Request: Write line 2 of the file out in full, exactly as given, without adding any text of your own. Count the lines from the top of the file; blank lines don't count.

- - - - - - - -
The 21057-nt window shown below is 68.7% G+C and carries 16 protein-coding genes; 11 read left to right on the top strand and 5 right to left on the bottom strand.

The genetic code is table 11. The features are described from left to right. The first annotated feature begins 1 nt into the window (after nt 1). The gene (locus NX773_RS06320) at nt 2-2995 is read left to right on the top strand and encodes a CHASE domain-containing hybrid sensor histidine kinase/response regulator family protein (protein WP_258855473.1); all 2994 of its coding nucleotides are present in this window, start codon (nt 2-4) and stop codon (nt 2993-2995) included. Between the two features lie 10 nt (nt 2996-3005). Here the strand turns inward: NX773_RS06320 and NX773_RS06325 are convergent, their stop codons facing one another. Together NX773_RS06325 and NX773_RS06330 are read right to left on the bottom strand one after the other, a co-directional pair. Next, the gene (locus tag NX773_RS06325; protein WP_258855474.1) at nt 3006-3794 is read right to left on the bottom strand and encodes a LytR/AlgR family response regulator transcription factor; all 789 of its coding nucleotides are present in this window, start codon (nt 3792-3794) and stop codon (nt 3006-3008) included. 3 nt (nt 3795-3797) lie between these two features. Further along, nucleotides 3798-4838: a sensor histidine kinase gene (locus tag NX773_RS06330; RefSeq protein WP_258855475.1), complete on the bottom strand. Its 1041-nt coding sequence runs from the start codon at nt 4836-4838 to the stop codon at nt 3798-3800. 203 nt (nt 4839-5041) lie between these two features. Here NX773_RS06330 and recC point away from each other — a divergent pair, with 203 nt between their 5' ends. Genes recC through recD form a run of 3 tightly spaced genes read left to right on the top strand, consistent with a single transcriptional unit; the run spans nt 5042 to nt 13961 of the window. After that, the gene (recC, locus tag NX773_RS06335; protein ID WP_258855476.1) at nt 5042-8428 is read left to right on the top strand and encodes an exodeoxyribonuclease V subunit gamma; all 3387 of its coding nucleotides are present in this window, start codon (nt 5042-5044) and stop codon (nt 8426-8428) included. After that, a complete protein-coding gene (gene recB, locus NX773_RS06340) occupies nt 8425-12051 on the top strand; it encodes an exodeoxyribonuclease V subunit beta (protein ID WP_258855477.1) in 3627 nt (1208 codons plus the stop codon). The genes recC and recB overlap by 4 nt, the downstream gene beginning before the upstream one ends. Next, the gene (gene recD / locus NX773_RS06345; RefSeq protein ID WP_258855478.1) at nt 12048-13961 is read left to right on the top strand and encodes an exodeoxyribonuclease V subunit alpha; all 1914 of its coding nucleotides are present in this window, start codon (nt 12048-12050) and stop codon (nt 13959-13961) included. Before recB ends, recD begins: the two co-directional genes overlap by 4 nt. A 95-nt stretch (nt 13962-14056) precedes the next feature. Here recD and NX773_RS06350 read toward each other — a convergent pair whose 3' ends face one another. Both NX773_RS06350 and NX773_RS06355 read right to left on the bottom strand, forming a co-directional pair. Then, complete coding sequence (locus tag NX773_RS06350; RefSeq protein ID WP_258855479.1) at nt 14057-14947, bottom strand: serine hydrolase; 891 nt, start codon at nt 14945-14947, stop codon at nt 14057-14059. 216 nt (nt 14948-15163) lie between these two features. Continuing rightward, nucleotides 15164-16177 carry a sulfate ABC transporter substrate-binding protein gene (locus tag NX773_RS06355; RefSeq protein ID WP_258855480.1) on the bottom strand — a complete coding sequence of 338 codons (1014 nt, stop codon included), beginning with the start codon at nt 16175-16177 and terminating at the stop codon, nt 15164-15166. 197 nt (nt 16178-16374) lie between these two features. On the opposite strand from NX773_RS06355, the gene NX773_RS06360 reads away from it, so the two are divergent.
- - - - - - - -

The genetic code is table 11. The features are described from left to right. The first annotated feature begins 1 nt into the window (after nt 1). The gene (locus NX773_RS06320) at nt 2-2995 is read left to right on the top strand and encodes a CHASE domain-containing hybrid sensor histidine kinase/response regulator family protein (protein WP_258855473.1); all 2994 of its coding nucleotides are present in this window, start codon (nt 2-4) and stop codon (nt 2993-2995) included. Between the two features lie 10 nt (nt 2996-3005). Here the strand turns inward: NX773_RS06320 and NX773_RS06325 are convergent, their stop codons facing one another. Together NX773_RS06325 and NX773_RS06330 are read right to left on the bottom strand one after the other, a co-directional pair. Next, the gene (locus tag NX773_RS06325; protein WP_258855474.1) at nt 3006-3794 is read right to left on the bottom strand and encodes a LytR/AlgR family response regulator transcription factor; all 789 of its coding nucleotides are present in this window, start codon (nt 3792-3794) and stop codon (nt 3006-3008) included. 3 nt (nt 3795-3797) lie between these two features. Further along, nucleotides 3798-4838: a sensor histidine kinase gene (locus tag NX773_RS06330; RefSeq protein WP_258855475.1), complete on the bottom strand. Its 1041-nt coding sequence runs from the start codon at nt 4836-4838 to the stop codon at nt 3798-3800. 203 nt (nt 4839-5041) lie between these two features. Here NX773_RS06330 and recC point away from each other — a divergent pair, with 203 nt between their 5' ends. Genes recC through recD form a run of 3 tightly spaced genes read left to right on the top strand, consistent with a single transcriptional unit; the run spans nt 5042 to nt 13961 of the window. After that, the gene (recC, locus tag NX773_RS06335; protein ID WP_258855476.1) at nt 5042-8428 is read left to right on the top strand and encodes an exodeoxyribonuclease V subunit gamma; all 3387 of its coding nucleotides are present in this window, start codon (nt 5042-5044) and stop codon (nt 8426-8428) included. After that, a complete protein-coding gene (gene recB, locus NX773_RS06340) occupies nt 8425-12051 on the top strand; it encodes an exodeoxyribonuclease V subunit beta (protein ID WP_258855477.1) in 3627 nt (1208 codons plus the stop codon). The genes recC and recB overlap by 4 nt, the downstream gene beginning before the upstream one ends. Next, the gene (gene recD / locus NX773_RS06345; RefSeq protein ID WP_258855478.1) at nt 12048-13961 is read left to right on the top strand and encodes an exodeoxyribonuclease V subunit alpha; all 1914 of its coding nucleotides are present in this window, start codon (nt 12048-12050) and stop codon (nt 13959-13961) included. Before recB ends, recD begins: the two co-directional genes overlap by 4 nt. A 95-nt stretch (nt 13962-14056) precedes the next feature. Here recD and NX773_RS06350 read toward each other — a convergent pair whose 3' ends face one another. Both NX773_RS06350 and NX773_RS06355 read right to left on the bottom strand, forming a co-directional pair. Then, complete coding sequence (locus tag NX773_RS06350; RefSeq protein ID WP_258855479.1) at nt 14057-14947, bottom strand: serine hydrolase; 891 nt, start codon at nt 14945-14947, stop codon at nt 14057-14059. 216 nt (nt 14948-15163) lie between these two features. Continuing rightward, nucleotides 15164-16177 carry a sulfate ABC transporter substrate-binding protein gene (locus tag NX773_RS06355; RefSeq protein ID WP_258855480.1) on the bottom strand — a complete coding sequence of 338 codons (1014 nt, stop codon included), beginning with the start codon at nt 16175-16177 and terminating at the stop codon, nt 15164-15166. 197 nt (nt 16178-16374) lie between these two features. On the opposite strand from NX773_RS06355, the gene NX773_RS06360 reads away from it, so the two are divergent.